Yet another exception to the firstname/lastname conundrum relates to the names of royalty as mentioned above. Charles, Prince of Wales is the son of Elizabeth II. Their names do not connect them which is somewhat ironic given how important family relationships are to royal lineage. Both are of the house of Windsor but you wouldn't know that from their names. Like a Pope, the cultural or political position in these cases outweighs the personal. In addition, the title by which someone is officially known can change over time, making identification even more confusing, with titles being inherited or bestowed as circumstances change. Some people hold a plethora of titles: in addition to Prince of Wales, Charles is Earl of Chester, Duke of Cornwall, Duke of Rothesay, Earl of Merioneth and Baron Greenwich. This is as bad as the name proliferation in Russian novels, and just as confusing.
And there are the "one name" instances. We have historical figures with only a single name ("Homer", "Aesop") but there are also current cultures in which members have only one name.
Any metadata that strictly requires both a given name and a family name will be unable to accommodate these and it is not unusual for people
with only one name to be required to provide a second name to conform
to the given/family name expectation in other cultures. There may even
be local traditions for how one invents such a name. Yet they would not
use that invented name in their own home country.
Names and Language
It is hard to separate language from culture, but there are some name situations in which the name is translated into the "receiving" language. Catherine (the Great) is Catherine in French, Caterina in Italian, etc. The same is true of Popes:
Papa Franciscus (Latin)
Papa Francesco (Italian)
Papa Francisco (Spanish)
Pope Francis (English)
Another twist is that scientists and other cognoscenti of the late medieval and early modern times communicated with each other in Latin, and, probably as a form of showing that they were members of this elite club, often converted their names to a Latin form. Thus, one Aldo Pio Manuzio, a Venetian scholar and a very early book printer, took the name Aldus Pius Manutius. Francis Bacon published his "Novum Organum" (which was in Latin) as "Franciscus Baconis".
Things get doubly complex as people and their names move from one culture to another. Many people of Chinese origin reverse the order of their names from family name first then given name to the preferred order in Western countries that places the family name last. In some cases, as with science fiction author Liu Cixin, a change for the Western marketplace creates a bit of confusion for anyone wanting to correctly encode this Chinese name.
Note that his translator, Ken Liu, an American, uses the Western form of his own name. So this book cover is a good illustration of the name problem across cultures.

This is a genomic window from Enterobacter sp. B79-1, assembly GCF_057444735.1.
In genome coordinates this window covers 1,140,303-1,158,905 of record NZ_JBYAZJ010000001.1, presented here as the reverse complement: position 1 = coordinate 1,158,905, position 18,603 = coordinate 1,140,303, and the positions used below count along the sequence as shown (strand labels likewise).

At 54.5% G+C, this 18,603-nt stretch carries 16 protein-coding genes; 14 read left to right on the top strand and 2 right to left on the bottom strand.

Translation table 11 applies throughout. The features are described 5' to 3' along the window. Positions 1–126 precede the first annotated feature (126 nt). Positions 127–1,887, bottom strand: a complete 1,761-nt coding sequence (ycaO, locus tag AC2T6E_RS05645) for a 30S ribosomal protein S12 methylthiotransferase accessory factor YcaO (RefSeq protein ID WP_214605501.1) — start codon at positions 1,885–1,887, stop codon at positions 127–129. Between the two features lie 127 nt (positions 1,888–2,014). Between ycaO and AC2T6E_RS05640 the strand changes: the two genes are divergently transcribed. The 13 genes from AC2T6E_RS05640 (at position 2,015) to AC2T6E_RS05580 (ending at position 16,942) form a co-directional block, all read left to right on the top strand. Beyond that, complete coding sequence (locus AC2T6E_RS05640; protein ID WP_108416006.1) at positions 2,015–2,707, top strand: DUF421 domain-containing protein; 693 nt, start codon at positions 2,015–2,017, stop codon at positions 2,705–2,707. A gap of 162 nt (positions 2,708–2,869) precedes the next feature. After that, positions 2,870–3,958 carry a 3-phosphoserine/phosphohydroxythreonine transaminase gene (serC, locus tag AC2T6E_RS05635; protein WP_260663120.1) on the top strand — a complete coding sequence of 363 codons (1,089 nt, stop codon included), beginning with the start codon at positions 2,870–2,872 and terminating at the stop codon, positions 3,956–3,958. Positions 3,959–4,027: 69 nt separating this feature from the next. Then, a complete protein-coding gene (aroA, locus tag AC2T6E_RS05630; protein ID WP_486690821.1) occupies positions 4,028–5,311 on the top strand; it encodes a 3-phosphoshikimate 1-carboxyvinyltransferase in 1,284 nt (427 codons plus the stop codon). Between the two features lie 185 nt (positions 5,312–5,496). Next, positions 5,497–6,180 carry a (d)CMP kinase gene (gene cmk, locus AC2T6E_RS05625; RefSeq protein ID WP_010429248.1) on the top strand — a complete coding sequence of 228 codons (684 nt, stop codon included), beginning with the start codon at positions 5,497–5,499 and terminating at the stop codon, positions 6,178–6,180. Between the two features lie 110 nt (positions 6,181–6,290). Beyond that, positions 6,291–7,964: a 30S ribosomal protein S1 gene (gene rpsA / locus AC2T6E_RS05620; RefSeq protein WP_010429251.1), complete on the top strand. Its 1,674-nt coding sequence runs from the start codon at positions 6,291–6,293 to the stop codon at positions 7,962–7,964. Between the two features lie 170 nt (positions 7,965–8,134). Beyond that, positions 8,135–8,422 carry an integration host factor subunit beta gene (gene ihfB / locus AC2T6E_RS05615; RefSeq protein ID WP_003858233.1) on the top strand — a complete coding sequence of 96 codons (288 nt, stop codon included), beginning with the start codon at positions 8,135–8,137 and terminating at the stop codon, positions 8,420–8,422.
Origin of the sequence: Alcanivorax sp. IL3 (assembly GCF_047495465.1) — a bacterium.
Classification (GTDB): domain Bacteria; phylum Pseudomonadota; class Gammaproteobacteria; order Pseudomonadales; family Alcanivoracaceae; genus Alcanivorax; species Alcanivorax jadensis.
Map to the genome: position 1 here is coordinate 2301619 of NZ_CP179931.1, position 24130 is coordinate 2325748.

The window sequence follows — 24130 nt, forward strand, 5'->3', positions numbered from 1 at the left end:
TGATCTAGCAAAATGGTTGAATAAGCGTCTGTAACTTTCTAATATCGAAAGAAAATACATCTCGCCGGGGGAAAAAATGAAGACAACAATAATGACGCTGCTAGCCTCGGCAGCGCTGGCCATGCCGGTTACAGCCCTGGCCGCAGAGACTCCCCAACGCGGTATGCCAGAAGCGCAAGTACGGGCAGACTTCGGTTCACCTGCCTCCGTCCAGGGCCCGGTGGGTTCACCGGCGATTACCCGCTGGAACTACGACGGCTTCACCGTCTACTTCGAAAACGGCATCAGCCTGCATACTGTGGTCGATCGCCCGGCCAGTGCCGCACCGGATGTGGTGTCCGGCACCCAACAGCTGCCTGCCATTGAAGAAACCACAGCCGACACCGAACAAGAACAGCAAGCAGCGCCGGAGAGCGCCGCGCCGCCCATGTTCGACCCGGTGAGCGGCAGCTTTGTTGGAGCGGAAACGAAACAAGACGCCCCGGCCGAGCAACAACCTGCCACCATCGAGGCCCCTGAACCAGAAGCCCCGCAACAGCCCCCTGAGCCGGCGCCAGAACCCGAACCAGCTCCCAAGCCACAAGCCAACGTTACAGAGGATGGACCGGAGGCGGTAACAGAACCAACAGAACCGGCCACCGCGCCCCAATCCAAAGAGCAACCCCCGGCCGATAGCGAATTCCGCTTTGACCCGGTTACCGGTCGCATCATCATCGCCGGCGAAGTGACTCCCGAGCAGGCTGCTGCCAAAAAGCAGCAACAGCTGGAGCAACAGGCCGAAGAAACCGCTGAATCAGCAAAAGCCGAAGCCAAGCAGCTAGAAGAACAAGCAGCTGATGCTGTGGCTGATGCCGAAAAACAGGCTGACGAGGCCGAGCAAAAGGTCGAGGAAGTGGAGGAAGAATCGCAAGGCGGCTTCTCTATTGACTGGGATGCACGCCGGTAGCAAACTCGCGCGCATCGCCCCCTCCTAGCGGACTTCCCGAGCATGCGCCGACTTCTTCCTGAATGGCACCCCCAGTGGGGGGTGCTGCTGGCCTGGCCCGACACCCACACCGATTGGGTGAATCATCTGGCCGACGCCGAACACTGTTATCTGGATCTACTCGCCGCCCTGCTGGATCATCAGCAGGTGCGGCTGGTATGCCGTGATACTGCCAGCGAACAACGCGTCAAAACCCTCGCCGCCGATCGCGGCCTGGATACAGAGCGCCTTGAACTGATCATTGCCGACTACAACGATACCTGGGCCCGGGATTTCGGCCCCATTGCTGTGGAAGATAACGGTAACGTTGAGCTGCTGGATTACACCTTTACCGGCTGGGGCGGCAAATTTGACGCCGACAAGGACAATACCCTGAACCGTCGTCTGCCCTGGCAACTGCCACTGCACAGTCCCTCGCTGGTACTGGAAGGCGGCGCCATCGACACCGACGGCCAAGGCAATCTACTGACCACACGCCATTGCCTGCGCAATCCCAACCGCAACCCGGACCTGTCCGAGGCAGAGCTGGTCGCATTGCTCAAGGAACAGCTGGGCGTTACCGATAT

Names in Metadata
How we handle names in metadata design depends mainly on the intended application functions for the data. I give below some key functions that use names, but this is an incomplete list. I can see these four as key purposes for names and their encoding in metadata:
1. Display - Names get displayed in a number of different contexts, from phone books to faculty listings on a web site to conference name tags. Displays may use all or only part of a name, and there are a variety of ways that one can order the name parts.
2. Disambiguation - Which Mary Jones is this? How do I identify and find the one that I am looking for?
3. Addressing - We do want to address people appropriately, and we also want to talk about them appropriately.
4. Finding - Searching via keyword is without context, so I'll assume that all name forms can be searched in that way. I will describe "finding" as meaning a search for a specific, known name.
I'll trace these through some metadata schemas to illustrate the metadata capabilities one might have.
Library of Congress (and other libraries)
Libraries have been dealing with names and name forms for, well, forever; as long as there have been libraries. The set of rules for determining what name to enter for someone in the library catalog is many, many tens of pages long, and there are separate rules for personal names, corporate names, and family names. Yet library name practices have their limitations, in particular that names are entered as strings that are to be used to create a specific alphabetical sort order that begins with the surname, followed by a comma, and then the forename(s).
Dempsey, Martin, 1904-
Dempsey, Martin E.
Dempsey, Mary A.
Display by family name works well for Western names with family names, but not for Eastern names that place the family name first.
Following Chinese name practice his name would naturally be given as "Mao Zedong" because the family name is always given first. If one attempts to use the comma to revert names to their natural order, say from "Smith, Jane" to "Jane Smith" then you would also end up with "Zedong Mao" which is not correct in that cultural context. A culturally sensitive "natural order" display is not supported by this metadata.
The primary display form is the Western one of lastname-comma-first names, but there are exceptions for entry by forename, which is given specific coding:
Arnaldur Indriðason, 1961-